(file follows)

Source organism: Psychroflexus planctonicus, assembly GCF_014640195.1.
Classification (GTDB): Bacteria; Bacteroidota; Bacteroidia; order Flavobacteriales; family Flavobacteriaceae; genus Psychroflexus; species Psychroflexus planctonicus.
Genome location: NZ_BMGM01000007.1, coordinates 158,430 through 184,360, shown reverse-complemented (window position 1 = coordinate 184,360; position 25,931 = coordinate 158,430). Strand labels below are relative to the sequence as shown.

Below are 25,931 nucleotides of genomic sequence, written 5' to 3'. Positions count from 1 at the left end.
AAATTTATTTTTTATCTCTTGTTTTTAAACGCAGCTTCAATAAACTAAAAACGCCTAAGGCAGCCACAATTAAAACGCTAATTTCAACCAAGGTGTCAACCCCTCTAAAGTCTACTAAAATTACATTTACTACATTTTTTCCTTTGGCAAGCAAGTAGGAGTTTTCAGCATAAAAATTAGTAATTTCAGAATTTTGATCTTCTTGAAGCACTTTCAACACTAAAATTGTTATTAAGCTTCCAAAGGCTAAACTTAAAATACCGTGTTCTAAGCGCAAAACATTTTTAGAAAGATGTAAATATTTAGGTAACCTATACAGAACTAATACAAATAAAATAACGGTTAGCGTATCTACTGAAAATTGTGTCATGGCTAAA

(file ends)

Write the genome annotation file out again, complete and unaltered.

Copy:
Source organism: Psychroflexus planctonicus, assembly GCF_014640195.1.
Classification (GTDB): Bacteria; Bacteroidota; Bacteroidia; order Flavobacteriales; family Flavobacteriaceae; genus Psychroflexus; species Psychroflexus planctonicus.
Genome location: NZ_BMGM01000007.1, coordinates 158,430 through 184,360, shown reverse-complemented (window position 1 = coordinate 184,360; position 25,931 = coordinate 158,430). Strand labels below are relative to the sequence as shown.

Below are 25,931 nucleotides of genomic sequence, written 5' to 3'. Positions count from 1 at the left end.
AAATTTATTTTTTATCTCTTGTTTTTAAACGCAGCTTCAATAAACTAAAAACGCCTAAGGCAGCCACAATTAAAACGCTAATTTCAACCAAGGTGTCAACCCCTCTAAAGTCTACTAAAATTACATTTACTACATTTTTTCCTTTGGCAAGCAAGTAGGAGTTTTCAGCATAAAAATTAGTAATTTCAGAATTTTGATCTTCTTGAAGCACTTTCAACACTAAAATTGTTATTAAGCTTCCAAAGGCTAAACTTAAAATACCGTGTTCTAAGCGCAAAACATTTTTAGAAAGATGTAAATATTTAGGTAACCTATACAGAACTAATACAAATAAAATAACGGTTAGCGTATCTACTGAAAATTGTGTCATGGCTAAA